ONE CHILD NATION – Review by Liz Whittemore

Comprised of intimate first hand accounts and government made propaganda, One Child Nation will undoubtedly tap into your soul. If you are a mother, it will offend your understanding of the world. How can government care so little for the lives of its own citizens? Fighting back, telling stories is what brings enlightenment to the ignorant and empowers progressive change. One Child Nation shows us how great filmmaking can educate a new generation. You can’t rewrite history but you can prevent it from ever happening again.

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HEAD COUNT – Review by Liz Whittemore

This script by director Elle Callahan and Michael Nadar is something special. Right off the bat, I noticed nods to It Follows, one of the most unique genre films in a long time. But once Head Count’s weirdness takes full hold, you’ll find it’s completely its own creation. You will be just as spooked/confounded as the characters.

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THE CHILD REMAINS – Review by Liz Whittemore

An expectant couple’s intimate weekend turns to terror when they discover their secluded country inn is a haunted maternity home where unwanted infants and mothers were murdered. Inspired by the true story of the infamous ‘Butterbox Babies’, The Child Remains is a twisting supernatural thriller and homage to slow-burn vintage horror like The Shining, Rosemary’s Baby and Session 9.

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ST. AGATHA – Review by Liz Whittemore

Director Darren Lynn Bousman (the Saw franchise, Repo! The Genetic Opera) has a new feature in St. Agatha. The premise might seem cliche at first glance but it becomes much more nuanced as the film progresses. The standout performances have to be from the gaggle of young pregnant women being held captive at this mysterious convent.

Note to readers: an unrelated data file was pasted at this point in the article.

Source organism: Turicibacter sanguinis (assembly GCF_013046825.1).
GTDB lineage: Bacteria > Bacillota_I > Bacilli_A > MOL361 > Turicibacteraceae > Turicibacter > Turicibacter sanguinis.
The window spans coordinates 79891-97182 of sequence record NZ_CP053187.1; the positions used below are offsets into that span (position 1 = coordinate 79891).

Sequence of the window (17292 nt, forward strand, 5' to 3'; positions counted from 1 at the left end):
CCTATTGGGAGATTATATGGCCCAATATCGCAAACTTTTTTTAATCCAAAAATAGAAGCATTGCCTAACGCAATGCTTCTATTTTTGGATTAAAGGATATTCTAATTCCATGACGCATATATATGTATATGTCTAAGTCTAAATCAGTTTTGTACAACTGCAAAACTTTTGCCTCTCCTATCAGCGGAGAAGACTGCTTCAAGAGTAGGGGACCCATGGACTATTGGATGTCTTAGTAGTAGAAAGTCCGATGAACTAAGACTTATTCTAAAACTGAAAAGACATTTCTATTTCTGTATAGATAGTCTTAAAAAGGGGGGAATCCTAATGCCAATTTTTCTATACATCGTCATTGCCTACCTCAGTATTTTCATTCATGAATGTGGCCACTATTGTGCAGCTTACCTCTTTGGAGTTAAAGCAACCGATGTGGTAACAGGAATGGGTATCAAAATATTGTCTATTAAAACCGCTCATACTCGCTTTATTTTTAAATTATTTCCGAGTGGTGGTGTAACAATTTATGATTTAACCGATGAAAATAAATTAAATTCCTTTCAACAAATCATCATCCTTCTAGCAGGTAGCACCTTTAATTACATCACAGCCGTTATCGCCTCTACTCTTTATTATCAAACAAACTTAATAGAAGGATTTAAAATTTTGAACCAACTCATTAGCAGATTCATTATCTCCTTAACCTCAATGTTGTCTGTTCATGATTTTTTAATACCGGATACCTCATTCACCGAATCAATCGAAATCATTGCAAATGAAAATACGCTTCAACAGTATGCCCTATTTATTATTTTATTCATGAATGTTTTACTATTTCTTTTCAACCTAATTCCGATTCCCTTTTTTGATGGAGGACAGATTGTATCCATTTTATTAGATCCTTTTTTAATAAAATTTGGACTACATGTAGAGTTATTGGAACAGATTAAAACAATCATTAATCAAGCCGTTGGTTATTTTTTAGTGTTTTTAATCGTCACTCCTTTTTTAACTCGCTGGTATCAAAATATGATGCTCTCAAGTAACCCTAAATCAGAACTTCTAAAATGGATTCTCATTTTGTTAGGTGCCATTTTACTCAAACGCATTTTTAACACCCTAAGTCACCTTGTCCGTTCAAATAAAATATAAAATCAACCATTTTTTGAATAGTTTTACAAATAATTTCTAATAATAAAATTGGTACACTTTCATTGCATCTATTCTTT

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YOU MIGHT BE THE KILLER – Review by Liz Whittemore

Fran Kranz and Alyson Hannigan are two of my, what I refer to as The Whedonverse, crushes. If you don’t already know what that means, the new film You Might Be The Killer may not be tailor-made for you. If you’re picking up on my lingo, this film’s tongue-in-cheek structure is sheer perfection.

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HERE AND NOW – Review by Liz Whittemore

Sarah Jessica Parker gives her career-best performance in this awe-inspiring look at life and regret. The film shines in its sound editing. Parker comes to life in an entirely different way when there is no dialogue at all. Here and Now is also a living, breathing homage to New York City in sight and sound. This film was one of the best at Tribeca Film Festival this year.

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